In Russia, for the first time in the world, a vaccine against coronavirus has been registered, but it seems that no one is happy about this. Many people write that it is impossible to release medical products so quickly, because they will not have time to pass all the checks. Others describe it as a "massive human experiment." It is alleged that even before the third phase of clinical trials, "Sputnik-V" will be administered to millions of Russian citizens - in the next month. It is reported that the new vaccine has many adverse reactions, but it allegedly provides few protective antibodies. Each of these theses is incorrect to one degree or another. However, this does not mean that the vaccine necessarily works. Let's try to figure out how things really are.
First, about the facts. They are as follows: the National Research Center for Epidemiology and Microbiology named after N.F. Gamaleya really created a vaccine based on technology that is technologically different from the foundations of all other coronavirus vaccines developed on our planet today. And it is true that it was registered as the first in the world - but not at all in the way most media in Russia and the West write about it.
Let's take a good Western scientific and pop resource, which normally writes very efficiently and with a good understanding of the problem - ArsTechnica. There, right in the headline, they say: "Russia missed clinical trials of a vaccine against Covid-19, plans to vaccinate millions this month." Similar errors can be seen in the publications of the Russian media: there are so many of them that it makes no sense to cite everything here. Alas, this is an erroneous point of view.
Why, in fact, the vaccine was registered
Let's start with the opinion "it is impossible to release medical products so quickly - they, by definition, will not have time to pass all the necessary checks." The fact is that it is based on a misunderstanding of the very process of developing vaccines in the Russian legal field.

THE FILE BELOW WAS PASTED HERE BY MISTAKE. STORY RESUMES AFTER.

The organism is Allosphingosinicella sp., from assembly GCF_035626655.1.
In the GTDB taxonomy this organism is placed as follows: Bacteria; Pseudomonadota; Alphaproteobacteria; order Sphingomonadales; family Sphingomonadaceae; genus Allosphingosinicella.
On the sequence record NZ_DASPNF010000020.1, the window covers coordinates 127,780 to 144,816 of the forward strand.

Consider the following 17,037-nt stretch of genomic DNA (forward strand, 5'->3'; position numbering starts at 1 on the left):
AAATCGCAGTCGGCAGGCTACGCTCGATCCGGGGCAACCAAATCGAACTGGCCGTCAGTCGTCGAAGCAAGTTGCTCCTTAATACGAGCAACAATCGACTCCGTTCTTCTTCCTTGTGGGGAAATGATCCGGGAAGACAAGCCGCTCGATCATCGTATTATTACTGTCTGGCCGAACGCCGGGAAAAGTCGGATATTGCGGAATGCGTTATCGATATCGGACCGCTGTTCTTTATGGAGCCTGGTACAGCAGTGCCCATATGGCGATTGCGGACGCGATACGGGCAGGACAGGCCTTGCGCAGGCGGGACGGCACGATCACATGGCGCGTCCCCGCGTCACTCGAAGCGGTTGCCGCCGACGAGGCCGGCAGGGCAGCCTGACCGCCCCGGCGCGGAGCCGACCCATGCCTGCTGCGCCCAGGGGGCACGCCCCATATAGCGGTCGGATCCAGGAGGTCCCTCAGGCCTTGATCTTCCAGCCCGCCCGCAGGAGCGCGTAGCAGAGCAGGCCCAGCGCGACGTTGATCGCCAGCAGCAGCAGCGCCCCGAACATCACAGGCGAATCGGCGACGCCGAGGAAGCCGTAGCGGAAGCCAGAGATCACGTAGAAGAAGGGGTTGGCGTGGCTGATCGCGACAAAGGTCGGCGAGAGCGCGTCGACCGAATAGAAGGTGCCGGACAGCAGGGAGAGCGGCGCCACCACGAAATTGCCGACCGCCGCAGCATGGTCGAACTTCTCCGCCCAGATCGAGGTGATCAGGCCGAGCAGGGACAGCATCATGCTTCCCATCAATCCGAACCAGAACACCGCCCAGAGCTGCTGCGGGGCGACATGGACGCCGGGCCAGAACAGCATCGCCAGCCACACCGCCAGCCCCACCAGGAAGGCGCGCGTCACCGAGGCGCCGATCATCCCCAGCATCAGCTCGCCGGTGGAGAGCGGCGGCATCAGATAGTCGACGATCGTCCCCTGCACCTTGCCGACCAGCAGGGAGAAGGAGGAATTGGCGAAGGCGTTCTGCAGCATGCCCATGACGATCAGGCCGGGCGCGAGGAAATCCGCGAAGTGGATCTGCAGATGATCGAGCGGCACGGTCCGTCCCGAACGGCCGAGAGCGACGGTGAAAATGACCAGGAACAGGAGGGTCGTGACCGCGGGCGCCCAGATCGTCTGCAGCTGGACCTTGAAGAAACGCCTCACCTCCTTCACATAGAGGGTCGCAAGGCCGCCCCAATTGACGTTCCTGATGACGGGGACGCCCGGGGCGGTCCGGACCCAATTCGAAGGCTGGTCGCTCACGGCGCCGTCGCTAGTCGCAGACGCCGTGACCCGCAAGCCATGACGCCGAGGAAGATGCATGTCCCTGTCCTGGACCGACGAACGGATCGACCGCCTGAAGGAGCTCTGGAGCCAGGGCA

In Russia, it is impossible to begin a wide third clinical phase of trials of a new vaccine (that is, involving risk groups) without receiving temporary registration of such a vaccine from the Ministry of Health. Such registration is given after the first and second clinical phases, which show only whether the new vaccine is harmless, whether it poses significant health risks.
The new vaccine has so far gone through only these two phases: that is, it has not yet been tested to see if it helps to avoid contracting the virus. Volunteers were not kept where it was highly likely to happen. They only checked the level of antibodies to coronavirus and a number of other immune parameters.
So, "Sputnik-V" in reality was registered only temporarily (until January 1, 2021) and just for the purpose of conducting the third phase of clinical trials (the first and second have already been completed, the data on them will be published in August). We quote the registration document itself (we apologize in advance for its Kafkian language):
"Conducting post-registration clinical trials, the results of which are the basis for assessing the ratio of the expected benefit to the possible risk of using a medicinal product upon confirmation of its state registration."
Why then was the registration announced - after all, it turns out that the widespread use of the vaccine "for millions" is still impossible? The answer to this question was given quite a long time ago in an interview with Denis Logunov, one of the key developers of Sputnik-V:
"Registration under limited conditions is needed so that people from the risk group could participate in the study - we are not going to protect healthy volunteers with this vaccine."
That is, without such registration, the vaccine can only be given to those whose age and health are such that they do not belong to the risk groups for coronavirus. And to contain volunteers where it is possible to get infected.
The meaning of the recent registration, therefore, was not to "become the first", as they write about it in the press, but in the fact that without temporary registration according to the norms in force in Russia, it is simply impossible to carry out the third phase of clinical trials. The stories about “registering to be the first” come simply from ignorance of how vaccines can be tested in Russia at all.
As we can see, the confirmation of the state registration of the new vaccine is yet to come. And it will happen only after the third phase of clinical trials. Despite this, mass production of the drug is planned from September. How can this be combined with the fact that she is still in clinical trials?
It's pretty simple. First, Roszdravnadzor claims that two thousand people should participate in the third phase of testing over three months. Tens of percent of these people must become infected with the coronavirus in vivo. But this is a theory: vaccinated people will not always face the virus in their daily lives, which means that the third phase may have to be extended. So it's better to have more doses of the vaccine ready.